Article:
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*From*: "John S. Denker" <jsd@MONMOUTH.COM>*Date*: Mon, 12 Feb 2001 15:47:53 -0500

Earlier I tried, with less skill than one might have hoped, to explain that

it is possible to imagine a 100% Newtonian expanding universe.

If you say it carefully, it's true. It suffices to imagine a universe

where things adhere strictly to the Hubble law: velocity proportional to

distance.

I think this is important for pedagogical reasons, to de-mystify the basic

expansion idea.

At 03:04 PM 2/12/01 -0500, David Bowman quite correctly pointed out that in

our non-imaginary universe we have additional observations; among other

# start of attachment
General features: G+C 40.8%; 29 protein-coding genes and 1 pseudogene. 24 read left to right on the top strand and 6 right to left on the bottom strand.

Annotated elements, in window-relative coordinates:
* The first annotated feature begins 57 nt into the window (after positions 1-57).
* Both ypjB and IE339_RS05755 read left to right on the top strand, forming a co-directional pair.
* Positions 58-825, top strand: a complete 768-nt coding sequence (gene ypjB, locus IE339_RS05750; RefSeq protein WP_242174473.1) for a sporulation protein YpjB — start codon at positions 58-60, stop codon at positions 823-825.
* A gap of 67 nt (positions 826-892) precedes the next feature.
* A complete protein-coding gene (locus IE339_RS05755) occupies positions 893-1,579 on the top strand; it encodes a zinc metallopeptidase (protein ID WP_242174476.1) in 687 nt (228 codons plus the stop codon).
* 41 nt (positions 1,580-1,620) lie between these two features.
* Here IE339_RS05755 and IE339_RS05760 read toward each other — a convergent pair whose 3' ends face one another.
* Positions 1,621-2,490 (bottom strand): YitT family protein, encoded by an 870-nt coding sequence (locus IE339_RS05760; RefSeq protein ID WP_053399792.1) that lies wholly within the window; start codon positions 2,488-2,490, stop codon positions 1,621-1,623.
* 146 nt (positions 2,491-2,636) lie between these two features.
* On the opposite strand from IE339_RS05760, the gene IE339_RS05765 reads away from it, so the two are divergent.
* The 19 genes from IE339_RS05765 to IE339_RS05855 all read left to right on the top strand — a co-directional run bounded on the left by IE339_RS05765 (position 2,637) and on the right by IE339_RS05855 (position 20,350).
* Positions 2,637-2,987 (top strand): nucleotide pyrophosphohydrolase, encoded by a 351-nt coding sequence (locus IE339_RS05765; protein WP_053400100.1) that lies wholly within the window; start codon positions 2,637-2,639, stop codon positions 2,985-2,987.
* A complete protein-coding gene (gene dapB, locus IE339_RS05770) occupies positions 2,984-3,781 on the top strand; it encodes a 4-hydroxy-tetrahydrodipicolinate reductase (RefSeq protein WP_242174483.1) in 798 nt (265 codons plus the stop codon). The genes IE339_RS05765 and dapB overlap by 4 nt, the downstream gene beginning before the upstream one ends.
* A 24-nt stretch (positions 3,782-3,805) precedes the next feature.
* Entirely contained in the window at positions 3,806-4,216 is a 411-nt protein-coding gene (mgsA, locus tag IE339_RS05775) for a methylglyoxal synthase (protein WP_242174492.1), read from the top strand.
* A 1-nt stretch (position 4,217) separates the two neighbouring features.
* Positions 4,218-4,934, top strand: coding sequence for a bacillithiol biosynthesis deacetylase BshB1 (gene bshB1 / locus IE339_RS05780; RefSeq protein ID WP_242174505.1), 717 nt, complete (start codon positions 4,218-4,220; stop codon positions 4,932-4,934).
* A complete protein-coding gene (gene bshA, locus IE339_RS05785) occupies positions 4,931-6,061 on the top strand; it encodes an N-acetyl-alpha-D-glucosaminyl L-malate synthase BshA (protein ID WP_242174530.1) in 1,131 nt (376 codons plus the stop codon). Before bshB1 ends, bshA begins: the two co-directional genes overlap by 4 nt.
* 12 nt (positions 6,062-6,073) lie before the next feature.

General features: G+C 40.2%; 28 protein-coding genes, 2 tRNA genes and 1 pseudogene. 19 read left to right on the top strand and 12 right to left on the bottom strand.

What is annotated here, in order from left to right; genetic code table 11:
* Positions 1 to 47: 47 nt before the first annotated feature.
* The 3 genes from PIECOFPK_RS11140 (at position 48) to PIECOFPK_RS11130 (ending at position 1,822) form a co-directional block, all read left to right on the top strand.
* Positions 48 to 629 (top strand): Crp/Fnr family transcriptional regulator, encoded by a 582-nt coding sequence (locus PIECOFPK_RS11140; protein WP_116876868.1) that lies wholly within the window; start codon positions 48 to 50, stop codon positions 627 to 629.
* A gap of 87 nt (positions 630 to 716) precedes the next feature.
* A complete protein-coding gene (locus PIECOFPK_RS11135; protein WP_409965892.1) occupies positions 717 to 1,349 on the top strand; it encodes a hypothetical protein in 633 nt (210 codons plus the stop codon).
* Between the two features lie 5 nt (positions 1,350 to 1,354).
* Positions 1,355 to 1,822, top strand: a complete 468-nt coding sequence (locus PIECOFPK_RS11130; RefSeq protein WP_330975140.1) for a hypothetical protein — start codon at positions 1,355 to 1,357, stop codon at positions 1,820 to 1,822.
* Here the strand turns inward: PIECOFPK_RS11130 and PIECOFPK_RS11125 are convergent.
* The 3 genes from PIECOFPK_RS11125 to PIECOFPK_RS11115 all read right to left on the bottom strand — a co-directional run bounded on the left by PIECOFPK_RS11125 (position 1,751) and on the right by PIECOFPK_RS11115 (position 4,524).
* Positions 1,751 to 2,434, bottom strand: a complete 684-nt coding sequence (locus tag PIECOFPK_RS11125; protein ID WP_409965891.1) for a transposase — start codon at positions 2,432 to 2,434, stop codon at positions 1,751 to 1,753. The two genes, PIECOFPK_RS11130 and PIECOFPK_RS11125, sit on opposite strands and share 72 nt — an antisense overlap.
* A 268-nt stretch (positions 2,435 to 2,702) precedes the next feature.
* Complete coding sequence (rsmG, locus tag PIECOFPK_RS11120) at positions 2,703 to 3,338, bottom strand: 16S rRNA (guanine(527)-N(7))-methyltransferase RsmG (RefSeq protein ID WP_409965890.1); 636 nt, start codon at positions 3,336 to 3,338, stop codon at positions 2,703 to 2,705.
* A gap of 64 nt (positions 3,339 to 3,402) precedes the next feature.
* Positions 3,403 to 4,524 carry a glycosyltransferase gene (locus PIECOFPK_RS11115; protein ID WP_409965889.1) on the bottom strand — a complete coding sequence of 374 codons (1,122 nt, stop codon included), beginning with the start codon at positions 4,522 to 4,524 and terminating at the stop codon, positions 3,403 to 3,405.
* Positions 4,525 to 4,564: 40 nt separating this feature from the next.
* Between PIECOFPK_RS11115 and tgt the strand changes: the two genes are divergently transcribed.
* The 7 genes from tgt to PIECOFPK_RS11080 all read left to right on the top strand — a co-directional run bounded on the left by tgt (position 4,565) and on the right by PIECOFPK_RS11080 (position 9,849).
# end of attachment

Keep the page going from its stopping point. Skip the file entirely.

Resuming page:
things, we can observe deviations from the Hubble law.

He also pointed out that a nonzero value of the Cosmological Constant is

non-Newtonian.

Questions for David: What value of the CC do you think is right? How well

established is this value? With what confidence can values with the

opposite sign be excluded? (The last time I knew, if you asked 3

astronomers you would get 5 different CC values, and you could get several

more if you asked them again a year later.)

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